## Info

•Gibbs [1901, p. 340] named this vector the "vector semitangent of version." Cayley [I899J used the three quantities g,, g2. g3 in 1843 (before the introduction of vector notation), and he credits their discovery to Rodriguez.

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12-I8a)

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Note that there is no sign ambiguity in the definition of the Gibbs vector and that the components are independent parameters. The product law for Gibbs vectors analogous to Eq. (12-15b) can be found from that equation and Eq. (12-16), and takes the convenient vector form

The Gibbs vector has not been widely used because it becomes infinite when the rotation angle is an odd multiple of 180 deg.

Euler Angles. It is clear from the above discussion that three independent parameters are needed to specify the orientation of a rigid body in space. The only parameterization considered so far that has the minimum number of parameters is the Gibbs vector. We now turn to a class of parameterizations in terms of three rotation angles, commonly known as Euler angles. These are not as convenient for numerical computations as the Euler symmetric parameters, but their geometrical significance is more apparent (particularly for small rotations) and they are often used for computer input/output. They are also useful for analysis, especially for finding closed-form solutions to the equations of motion in simple cases. Euler angles are also commonly employed for three-axis stabilized spacecraft for which small angle approximations can be used.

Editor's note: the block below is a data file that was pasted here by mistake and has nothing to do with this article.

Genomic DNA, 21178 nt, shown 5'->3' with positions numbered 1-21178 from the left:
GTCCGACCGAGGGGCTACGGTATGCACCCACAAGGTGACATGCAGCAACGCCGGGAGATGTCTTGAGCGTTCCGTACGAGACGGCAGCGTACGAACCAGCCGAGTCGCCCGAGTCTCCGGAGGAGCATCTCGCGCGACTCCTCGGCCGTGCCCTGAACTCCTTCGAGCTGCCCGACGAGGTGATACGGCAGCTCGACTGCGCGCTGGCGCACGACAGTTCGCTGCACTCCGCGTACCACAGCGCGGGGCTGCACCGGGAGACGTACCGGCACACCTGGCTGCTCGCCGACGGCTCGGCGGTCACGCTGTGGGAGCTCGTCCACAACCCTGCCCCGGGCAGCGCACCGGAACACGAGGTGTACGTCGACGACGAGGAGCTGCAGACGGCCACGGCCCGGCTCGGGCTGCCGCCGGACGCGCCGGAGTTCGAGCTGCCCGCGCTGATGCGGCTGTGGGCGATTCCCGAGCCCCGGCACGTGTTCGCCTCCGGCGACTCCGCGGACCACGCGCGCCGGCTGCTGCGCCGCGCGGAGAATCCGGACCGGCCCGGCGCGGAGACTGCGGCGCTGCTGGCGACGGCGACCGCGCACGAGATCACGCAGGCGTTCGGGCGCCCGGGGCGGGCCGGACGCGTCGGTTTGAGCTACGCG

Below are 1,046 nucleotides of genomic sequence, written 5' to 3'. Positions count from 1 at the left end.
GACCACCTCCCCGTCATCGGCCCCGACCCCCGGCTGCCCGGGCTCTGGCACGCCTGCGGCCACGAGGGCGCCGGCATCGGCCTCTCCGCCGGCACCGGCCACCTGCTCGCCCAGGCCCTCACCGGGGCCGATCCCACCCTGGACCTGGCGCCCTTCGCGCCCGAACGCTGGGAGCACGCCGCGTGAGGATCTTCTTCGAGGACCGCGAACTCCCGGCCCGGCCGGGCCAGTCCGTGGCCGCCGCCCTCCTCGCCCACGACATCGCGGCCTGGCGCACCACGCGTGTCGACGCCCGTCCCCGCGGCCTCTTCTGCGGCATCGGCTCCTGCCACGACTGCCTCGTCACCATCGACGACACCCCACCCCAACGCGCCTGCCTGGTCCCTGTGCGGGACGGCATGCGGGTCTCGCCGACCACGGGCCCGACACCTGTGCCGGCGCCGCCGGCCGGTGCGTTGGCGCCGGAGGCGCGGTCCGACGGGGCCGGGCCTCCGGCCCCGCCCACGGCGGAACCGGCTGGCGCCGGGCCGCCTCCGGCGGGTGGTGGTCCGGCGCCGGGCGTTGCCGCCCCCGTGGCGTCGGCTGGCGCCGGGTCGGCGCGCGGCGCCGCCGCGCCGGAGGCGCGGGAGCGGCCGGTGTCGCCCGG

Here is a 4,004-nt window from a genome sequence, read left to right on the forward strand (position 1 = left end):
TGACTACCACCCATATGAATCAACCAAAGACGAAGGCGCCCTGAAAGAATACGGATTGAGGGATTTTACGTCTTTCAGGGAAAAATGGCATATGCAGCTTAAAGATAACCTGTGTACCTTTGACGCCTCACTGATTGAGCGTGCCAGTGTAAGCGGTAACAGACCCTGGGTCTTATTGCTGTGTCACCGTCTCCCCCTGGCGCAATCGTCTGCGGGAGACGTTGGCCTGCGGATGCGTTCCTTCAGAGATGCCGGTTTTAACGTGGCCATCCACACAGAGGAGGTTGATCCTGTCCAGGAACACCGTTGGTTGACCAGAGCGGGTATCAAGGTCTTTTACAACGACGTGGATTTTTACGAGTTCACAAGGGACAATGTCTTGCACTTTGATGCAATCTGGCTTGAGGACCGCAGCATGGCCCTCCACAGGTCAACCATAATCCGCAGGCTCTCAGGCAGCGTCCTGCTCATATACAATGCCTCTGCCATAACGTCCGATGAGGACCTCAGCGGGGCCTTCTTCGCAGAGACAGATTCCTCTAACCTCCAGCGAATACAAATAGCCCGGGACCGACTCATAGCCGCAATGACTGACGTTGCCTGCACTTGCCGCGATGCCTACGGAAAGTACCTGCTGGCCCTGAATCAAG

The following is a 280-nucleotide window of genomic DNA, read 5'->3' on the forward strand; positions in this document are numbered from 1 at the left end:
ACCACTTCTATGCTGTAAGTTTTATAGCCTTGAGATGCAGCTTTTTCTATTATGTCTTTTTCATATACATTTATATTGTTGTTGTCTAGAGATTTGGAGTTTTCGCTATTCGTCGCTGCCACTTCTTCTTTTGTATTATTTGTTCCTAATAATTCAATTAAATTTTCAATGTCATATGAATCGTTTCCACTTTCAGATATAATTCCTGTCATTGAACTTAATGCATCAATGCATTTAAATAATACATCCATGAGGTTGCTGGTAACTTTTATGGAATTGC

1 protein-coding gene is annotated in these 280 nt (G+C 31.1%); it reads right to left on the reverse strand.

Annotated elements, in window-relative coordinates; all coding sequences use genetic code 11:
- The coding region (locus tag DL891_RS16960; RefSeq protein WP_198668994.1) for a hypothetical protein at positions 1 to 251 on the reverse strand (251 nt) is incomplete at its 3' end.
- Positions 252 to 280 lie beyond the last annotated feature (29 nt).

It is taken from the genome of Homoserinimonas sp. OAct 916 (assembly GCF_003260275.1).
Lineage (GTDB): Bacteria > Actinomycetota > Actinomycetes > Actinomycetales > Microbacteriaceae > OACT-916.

To define the Euler angles precisely, consider four orthogonal triads of unit vectors, which we shall denote by x,y,i x",y",i"

The initial triad x,y,z is parallel to the reference 1,2,3 axes. The triad x',y',z' differs from x,y,z by a rotation about the / axis (1 = 1, 2, or 3 depending on the particular transformation) through an angle <f>* Thus, the orientation of the x'.y'.z' triad relative to the triad is given by A,(<p) for /= 1, 2, or 3, one of the simple direction cosine matrices given by Eq. (12-6). Similarly, the x",y",z" triad orientation relative to the x'.^.z' triad is a rotation about a coordinate axis in the x',y,z' system by an angle 6, specified by Aj(fi), j=* 1, 2, or 3,j + i. Finally, the orientation of u,v, w relative to x",y",z" is a third rotation, by an angle \f>, with the direction cosine matrix Ak(il>), k = 1, 2, or 3, k # j. The final u,v,w triad is the body-fixed triad considered previously, so the overall sequence of three rotations specifies the orientation of the body relative to the reference coordinate axes.

* Although Euler angles are rotation angles, we follow the usual convention of denoting them by lowercase Greek letters.

A specific example of Euler angle rotations is shown in Fig. 12-3. Here, the first rotation is through an angle <f> about the z axis, so that the z and z' axes coincide. The second rotation is by 0 about the x' axis, which thus is identical with x". The third rotation is by \p about the z" (or w) axis. This sequence of rotations is called a 3-1-3 sequence, because the rotations are about the 3, 1, and 3 axes, in that order. The labeled points in the figure are the locations of the ends of the unit vectors on the unit sphere. The circles containing the numbers 1, 2, and 3 are the first, second, and third rotation axes, respectively. The solid lines are the great circles containing the unit vectors of the reference coordinate system, x,y,z. The cross-hatched lines are the great circles containing the unit vectors of the body coordinate system, u,v,w. The dotted and dashed lines are the great circles defined by intermediate coordinate systems.